The greening of the European economy, as outlined in the EU 2020 strategy, will have profound effects on the labour market and the development of the skills of the European population.
The greening of the European economy, as outlined in the EU 2020 strategy, will have profound effects on the labour market. Yet not enough is being done to make sure people are acquiring the right skills.
Cedefop’s new report looks at how regulatory frameworks, employer needs and learning provider constraints affect the move toward a green economy.
A study on skill needs and training has wider lessons for successful transition to a green economy.
At the Green Skills Forum held in Paris on Monday, Cedefop presented findings from an 8-country study (forthcoming publication) and warned of an incipient skills shortage.
Green skills have been in the limelight for quite some time now. They are seen in many quarters as something akin to ICT skills: not just as specialist knowledge, but as key competencies that underlie a vast swathe of jobs across sectors. But the present crisis is leading to cutbacks in education and training, affecting the development of such skills. What can be done to convince employers and training providers to change tack.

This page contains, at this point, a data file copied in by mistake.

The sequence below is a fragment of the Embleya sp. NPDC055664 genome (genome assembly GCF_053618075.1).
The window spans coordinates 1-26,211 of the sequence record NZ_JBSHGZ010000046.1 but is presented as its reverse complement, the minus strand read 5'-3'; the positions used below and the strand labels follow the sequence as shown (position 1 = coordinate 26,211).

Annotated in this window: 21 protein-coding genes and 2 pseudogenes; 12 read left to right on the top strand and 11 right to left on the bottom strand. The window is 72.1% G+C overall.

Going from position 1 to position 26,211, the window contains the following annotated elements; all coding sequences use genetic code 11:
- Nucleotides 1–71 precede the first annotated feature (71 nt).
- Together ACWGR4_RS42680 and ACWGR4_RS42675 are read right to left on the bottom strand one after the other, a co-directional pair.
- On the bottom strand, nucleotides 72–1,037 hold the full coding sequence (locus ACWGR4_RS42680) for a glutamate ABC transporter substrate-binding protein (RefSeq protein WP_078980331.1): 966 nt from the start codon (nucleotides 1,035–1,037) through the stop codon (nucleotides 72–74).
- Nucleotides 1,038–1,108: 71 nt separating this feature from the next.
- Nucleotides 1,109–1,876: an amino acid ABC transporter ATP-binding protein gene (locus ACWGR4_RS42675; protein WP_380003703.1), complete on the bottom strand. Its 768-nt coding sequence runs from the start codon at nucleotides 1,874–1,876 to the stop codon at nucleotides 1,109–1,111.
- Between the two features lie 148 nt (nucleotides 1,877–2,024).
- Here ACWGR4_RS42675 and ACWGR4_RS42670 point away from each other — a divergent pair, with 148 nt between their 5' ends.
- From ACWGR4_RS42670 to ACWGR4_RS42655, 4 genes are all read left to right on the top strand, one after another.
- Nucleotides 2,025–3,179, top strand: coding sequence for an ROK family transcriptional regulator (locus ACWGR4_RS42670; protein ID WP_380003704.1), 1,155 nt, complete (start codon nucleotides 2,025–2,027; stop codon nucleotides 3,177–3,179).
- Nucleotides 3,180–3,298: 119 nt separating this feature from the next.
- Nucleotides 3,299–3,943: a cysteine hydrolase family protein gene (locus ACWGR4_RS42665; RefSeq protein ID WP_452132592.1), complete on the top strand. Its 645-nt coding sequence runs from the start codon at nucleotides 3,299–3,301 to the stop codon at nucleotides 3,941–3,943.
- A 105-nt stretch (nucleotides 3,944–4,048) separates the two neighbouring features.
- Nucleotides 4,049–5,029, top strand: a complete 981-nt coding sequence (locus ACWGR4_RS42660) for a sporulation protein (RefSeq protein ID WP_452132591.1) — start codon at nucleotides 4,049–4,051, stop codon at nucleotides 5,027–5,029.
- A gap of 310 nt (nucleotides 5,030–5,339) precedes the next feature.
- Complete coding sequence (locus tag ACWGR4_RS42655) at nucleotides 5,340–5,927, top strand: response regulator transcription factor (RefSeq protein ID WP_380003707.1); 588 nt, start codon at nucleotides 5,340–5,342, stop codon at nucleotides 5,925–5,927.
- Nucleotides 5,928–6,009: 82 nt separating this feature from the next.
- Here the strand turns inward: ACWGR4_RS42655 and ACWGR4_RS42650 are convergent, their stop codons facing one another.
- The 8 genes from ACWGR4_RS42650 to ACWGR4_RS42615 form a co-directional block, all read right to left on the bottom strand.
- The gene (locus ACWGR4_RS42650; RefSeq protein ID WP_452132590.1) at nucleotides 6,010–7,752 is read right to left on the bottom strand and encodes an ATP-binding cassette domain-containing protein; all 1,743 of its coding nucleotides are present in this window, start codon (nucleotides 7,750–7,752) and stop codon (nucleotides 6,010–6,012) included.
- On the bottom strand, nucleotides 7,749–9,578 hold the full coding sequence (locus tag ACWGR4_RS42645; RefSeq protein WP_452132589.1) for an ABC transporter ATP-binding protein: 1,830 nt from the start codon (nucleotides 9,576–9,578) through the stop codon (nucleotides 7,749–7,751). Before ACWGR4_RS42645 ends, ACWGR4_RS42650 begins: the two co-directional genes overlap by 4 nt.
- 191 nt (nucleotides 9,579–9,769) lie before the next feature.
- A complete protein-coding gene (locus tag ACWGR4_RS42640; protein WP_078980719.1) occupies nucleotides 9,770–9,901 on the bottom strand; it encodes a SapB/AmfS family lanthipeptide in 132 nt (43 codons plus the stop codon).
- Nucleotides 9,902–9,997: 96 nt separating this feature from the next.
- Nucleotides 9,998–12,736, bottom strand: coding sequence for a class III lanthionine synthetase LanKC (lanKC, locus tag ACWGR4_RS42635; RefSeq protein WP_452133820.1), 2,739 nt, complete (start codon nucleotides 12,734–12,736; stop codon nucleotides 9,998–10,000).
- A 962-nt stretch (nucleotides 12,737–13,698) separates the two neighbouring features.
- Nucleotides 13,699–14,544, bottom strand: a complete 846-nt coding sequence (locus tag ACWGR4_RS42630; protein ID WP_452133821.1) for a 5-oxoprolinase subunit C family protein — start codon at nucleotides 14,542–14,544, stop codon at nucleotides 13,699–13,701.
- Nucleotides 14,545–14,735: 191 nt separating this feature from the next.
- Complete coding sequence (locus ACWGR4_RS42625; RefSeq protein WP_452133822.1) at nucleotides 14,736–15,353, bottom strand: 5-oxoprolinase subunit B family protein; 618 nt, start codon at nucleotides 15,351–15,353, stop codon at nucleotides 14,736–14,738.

The Human Resource Development Authority of Cyprus (HRDA) has recognised the necessity for the acquisition of green skills by the people of Cyprus and has conducted a study entitled ‘Identification of Green Skill Needs in the Cyprus Economy 2010-2013’. Following the study, the HRDA, in close cooperation with the Ministry of Labour and Social Insurance, has put forward a Special Action Plan for promoting Green Skills in the Cyprus economy. Furthermore, the HRDA declared 2011 as the Year of Green Skills with the aim to raise awareness of the significance of the acquisition of green knowledge and skills, which are necessary for the development of a green sustainable economy.